A simples guide

Contactless credit and debit cards

Having a contactless payment card can be very handy – it can save you valuable seconds especially if you’re buying stuff in a hurry – like when you grab a coffee before your train leaves. But are contactless cards just another techy fad that’ll end up consigned to the junk drawer along with mini-discs and Betamax or are they only the start of the cashless revolution to come?


How do contactless cards work?

The cards have a chip within them that emits weak radio signals. To buy something using it, you’ll need to hold your contactless card to a payment terminal; the terminal and card will ‘talk’ to each other and if your transaction’s approved you’ll see a green light or hear a beep. You can use your contactless card for anything below £30.


credit card

Are contactless cards better than standard cards?

That’s a tough question and a bit like having to choosing between a jam doughnut and a custard tart – they’re both good but whether one is better than the other ultimately depends on what you fancy at the time.

In many cases, the contactless function of a credit card or debit card will be the only point of difference to a standard card. But it’s not an automatic facility given to everyone so you shouldn’t assume you’ll be able to get one. Most banks will run a credit check on you when you open an account in the first place and if your credit report is more ‘could try harder’ than gold star then you might find you won’t be eligible for a contactless debit card. There may be other reasons why you won’t be eligible, such as if you’re under 18.

On the other hand, chances are if you’ve been approved for a credit card or debit card, then you’ll be issued with a contactless card.

As well as making payments quicker and easier, contactless payment cards can also be used on the Transport for London network – you can use it the same way as you would an Oyster card making contactless convenient as well.

What about safety – can someone steal my money by scanning my card?

It’s highly unlikely that anyone would be able to empty your bank account or buy a yacht (remember, the limit for contactless payments is £30). For starters, your card needs to be close to the payment terminal in order for the transaction to go through and the transaction itself needs to be keyed in.

If anyone did get close enough to scan your card, then the most they’ll get is the card number and expiry date – which are already visible on the front of your card. If someone was really determined to scam you, all they’d have to do is peer over your shoulder when you were using your card.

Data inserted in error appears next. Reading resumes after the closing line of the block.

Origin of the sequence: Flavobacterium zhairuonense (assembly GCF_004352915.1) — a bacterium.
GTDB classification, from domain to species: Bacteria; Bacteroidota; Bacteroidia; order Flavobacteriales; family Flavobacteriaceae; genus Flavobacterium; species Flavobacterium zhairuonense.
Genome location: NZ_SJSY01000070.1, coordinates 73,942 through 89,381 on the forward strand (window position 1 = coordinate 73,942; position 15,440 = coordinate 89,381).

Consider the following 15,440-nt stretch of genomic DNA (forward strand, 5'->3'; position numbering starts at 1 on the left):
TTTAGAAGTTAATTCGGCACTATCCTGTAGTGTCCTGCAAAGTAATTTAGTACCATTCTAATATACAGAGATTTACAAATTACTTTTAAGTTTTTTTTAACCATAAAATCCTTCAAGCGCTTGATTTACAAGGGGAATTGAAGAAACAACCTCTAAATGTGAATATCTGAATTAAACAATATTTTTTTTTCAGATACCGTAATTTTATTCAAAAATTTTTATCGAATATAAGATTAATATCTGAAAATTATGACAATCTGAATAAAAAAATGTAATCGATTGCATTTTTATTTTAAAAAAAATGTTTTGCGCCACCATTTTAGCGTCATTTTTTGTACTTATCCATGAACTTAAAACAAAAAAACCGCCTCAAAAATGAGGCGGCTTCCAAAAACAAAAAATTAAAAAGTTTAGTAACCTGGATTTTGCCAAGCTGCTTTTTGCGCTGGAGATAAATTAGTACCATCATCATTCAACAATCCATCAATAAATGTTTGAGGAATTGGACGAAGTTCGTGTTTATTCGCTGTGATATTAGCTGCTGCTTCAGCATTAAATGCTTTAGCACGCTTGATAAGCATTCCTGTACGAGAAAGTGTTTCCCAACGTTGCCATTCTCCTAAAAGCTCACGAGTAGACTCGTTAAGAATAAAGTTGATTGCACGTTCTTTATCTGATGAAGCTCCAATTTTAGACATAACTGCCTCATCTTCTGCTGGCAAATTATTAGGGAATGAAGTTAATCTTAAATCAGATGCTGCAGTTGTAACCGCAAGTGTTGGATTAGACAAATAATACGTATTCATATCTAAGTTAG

There’s also very little risk of making duplicate payments. Contactless payment terminals can only make one transaction at a time and every transaction needs to be complete or cancelled before it can make another.

If you keep two or more contactless payment cards in your wallet, then you should take out the card you want to pay with. This is because the payment terminal can only read one contactless card at a time, so if you’ve got a couple in your wallet and try to pay by tapping it on the card reader, the two contactless cards will clash signals and confuse the payment terminal meaning your payment won’t go through. Contactless cards are just as safe as chip and PIN cards.

If you really don’t fancy having a contactless card or you really, really want one then you can try talking to your bank or building society. Ultimately it’s at their discretion what they issue you with. So if you’re looking for a credit card or looking to open up an account with a debit card perhaps look for providers that give you the option of going contactless or not.

How do I compare contactless debit and credit cards?

Start with your needs. In terms of credit cards you might want to consider interest free periods or 0% balance transfer offers. If you’ve got a few purchases planned, then having a card with 0% interest will let you borrow without interest charges so long as you pay off the balance by the end of the 0% offer.

Or, if you’ve got an outstanding debt that you want to manage then moving it to a card that offers 0% on balance transfers will let you pay off your debt without incurring more interest charges.

You can also use our current account tables to find out if you’re getting the best deal based on your circumstances and maybe find yourself a new contactless debit card.

Of course you know the best way to compare credit cards and current accounts is to comparethemarket and to give credit where it’s due – as one of the UK’s largest comparison sites, we’re bound to find a credit card deal to suit you – so what are you waiting for – let’s compare.

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